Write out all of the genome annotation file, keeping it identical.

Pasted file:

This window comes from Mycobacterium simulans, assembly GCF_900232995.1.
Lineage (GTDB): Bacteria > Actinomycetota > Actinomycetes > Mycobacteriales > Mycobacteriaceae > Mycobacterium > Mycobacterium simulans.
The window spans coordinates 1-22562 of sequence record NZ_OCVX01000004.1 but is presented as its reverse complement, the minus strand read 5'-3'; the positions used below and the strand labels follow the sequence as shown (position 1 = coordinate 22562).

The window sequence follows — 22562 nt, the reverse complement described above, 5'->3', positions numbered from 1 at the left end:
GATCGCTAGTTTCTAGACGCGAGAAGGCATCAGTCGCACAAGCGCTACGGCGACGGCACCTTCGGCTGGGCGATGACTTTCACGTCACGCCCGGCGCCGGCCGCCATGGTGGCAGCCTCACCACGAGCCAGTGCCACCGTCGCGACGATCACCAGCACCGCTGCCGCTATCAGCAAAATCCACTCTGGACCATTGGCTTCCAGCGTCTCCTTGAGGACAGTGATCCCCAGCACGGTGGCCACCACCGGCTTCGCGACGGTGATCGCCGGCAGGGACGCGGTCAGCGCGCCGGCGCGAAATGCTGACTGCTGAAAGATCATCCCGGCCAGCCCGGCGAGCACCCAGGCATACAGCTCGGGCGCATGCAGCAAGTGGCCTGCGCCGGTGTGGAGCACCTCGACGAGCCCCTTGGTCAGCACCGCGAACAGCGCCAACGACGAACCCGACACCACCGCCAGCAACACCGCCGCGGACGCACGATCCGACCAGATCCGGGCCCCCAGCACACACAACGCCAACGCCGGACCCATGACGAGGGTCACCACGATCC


This window comes from Mycobacterium simulans, assembly GCF_900232995.1.
Lineage (GTDB): Bacteria > Actinomycetota > Actinomycetes > Mycobacteriales > Mycobacteriaceae > Mycobacterium > Mycobacterium simulans.
The window spans coordinates 1-22562 of sequence record NZ_OCVX01000004.1 but is presented as its reverse complement, the minus strand read 5'-3'; the positions used below and the strand labels follow the sequence as shown (position 1 = coordinate 22562).

The window sequence follows — 22562 nt, the reverse complement described above, 5'->3', positions numbered from 1 at the left end:
GATCGCTAGTTTCTAGACGCGAGAAGGCATCAGTCGCACAAGCGCTACGGCGACGGCACCTTCGGCTGGGCGATGACTTTCACGTCACGCCCGGCGCCGGCCGCCATGGTGGCAGCCTCACCACGAGCCAGTGCCACCGTCGCGACGATCACCAGCACCGCTGCCGCTATCAGCAAAATCCACTCTGGACCATTGGCTTCCAGCGTCTCCTTGAGGACAGTGATCCCCAGCACGGTGGCCACCACCGGCTTCGCGACGGTGATCGCCGGCAGGGACGCGGTCAGCGCGCCGGCGCGAAATGCTGACTGCTGAAAGATCATCCCGGCCAGCCCGGCGAGCACCCAGGCATACAGCTCGGGCGCATGCAGCAAGTGGCCTGCGCCGGTGTGGAGCACCTCGACGAGCCCCTTGGTCAGCACCGCGAACAGCGCCAACGACGAACCCGACACCACCGCCAGCAACACCGCCGCGGACGCACGATCCGACCAGATCCGGGCCCCCAGCACACACAACGCCAACGCCGGACCCATGACGAGGGTCACCACGATCC